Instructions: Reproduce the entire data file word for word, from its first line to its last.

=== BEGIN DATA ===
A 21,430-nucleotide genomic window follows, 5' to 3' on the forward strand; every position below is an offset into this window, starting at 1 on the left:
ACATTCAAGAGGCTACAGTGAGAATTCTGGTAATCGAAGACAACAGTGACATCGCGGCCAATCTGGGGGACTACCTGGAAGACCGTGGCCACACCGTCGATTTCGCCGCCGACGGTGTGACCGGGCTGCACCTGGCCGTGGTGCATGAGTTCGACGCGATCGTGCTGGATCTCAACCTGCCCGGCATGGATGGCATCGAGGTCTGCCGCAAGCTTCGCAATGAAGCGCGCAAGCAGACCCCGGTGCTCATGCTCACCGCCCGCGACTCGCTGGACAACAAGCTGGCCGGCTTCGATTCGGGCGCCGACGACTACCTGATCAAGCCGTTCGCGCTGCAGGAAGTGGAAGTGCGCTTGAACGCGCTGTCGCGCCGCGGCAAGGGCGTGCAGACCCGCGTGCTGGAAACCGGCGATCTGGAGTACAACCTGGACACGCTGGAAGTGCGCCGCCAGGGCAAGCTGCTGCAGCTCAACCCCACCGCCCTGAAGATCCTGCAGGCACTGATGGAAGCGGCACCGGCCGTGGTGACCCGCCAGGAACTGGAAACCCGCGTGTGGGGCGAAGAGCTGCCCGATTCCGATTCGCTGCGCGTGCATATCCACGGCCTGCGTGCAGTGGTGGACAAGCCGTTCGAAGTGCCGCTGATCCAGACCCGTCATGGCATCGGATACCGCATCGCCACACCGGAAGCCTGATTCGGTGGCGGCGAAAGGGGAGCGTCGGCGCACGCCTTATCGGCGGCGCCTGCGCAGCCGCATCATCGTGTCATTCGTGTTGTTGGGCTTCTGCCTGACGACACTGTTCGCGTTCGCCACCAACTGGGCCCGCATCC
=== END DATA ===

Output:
A 21,430-nucleotide genomic window follows, 5' to 3' on the forward strand; every position below is an offset into this window, starting at 1 on the left:
ACATTCAAGAGGCTACAGTGAGAATTCTGGTAATCGAAGACAACAGTGACATCGCGGCCAATCTGGGGGACTACCTGGAAGACCGTGGCCACACCGTCGATTTCGCCGCCGACGGTGTGACCGGGCTGCACCTGGCCGTGGTGCATGAGTTCGACGCGATCGTGCTGGATCTCAACCTGCCCGGCATGGATGGCATCGAGGTCTGCCGCAAGCTTCGCAATGAAGCGCGCAAGCAGACCCCGGTGCTCATGCTCACCGCCCGCGACTCGCTGGACAACAAGCTGGCCGGCTTCGATTCGGGCGCCGACGACTACCTGATCAAGCCGTTCGCGCTGCAGGAAGTGGAAGTGCGCTTGAACGCGCTGTCGCGCCGCGGCAAGGGCGTGCAGACCCGCGTGCTGGAAACCGGCGATCTGGAGTACAACCTGGACACGCTGGAAGTGCGCCGCCAGGGCAAGCTGCTGCAGCTCAACCCCACCGCCCTGAAGATCCTGCAGGCACTGATGGAAGCGGCACCGGCCGTGGTGACCCGCCAGGAACTGGAAACCCGCGTGTGGGGCGAAGAGCTGCCCGATTCCGATTCGCTGCGCGTGCATATCCACGGCCTGCGTGCAGTGGTGGACAAGCCGTTCGAAGTGCCGCTGATCCAGACCCGTCATGGCATCGGATACCGCATCGCCACACCGGAAGCCTGATTCGGTGGCGGCGAAAGGGGAGCGTCGGCGCACGCCTTATCGGCGGCGCCTGCGCAGCCGCATCATCGTGTCATTCGTGTTGTTGGGCTTCTGCCTGACGACACTGTTCGCGTTCGCCACCAACTGGGCCCGCATCC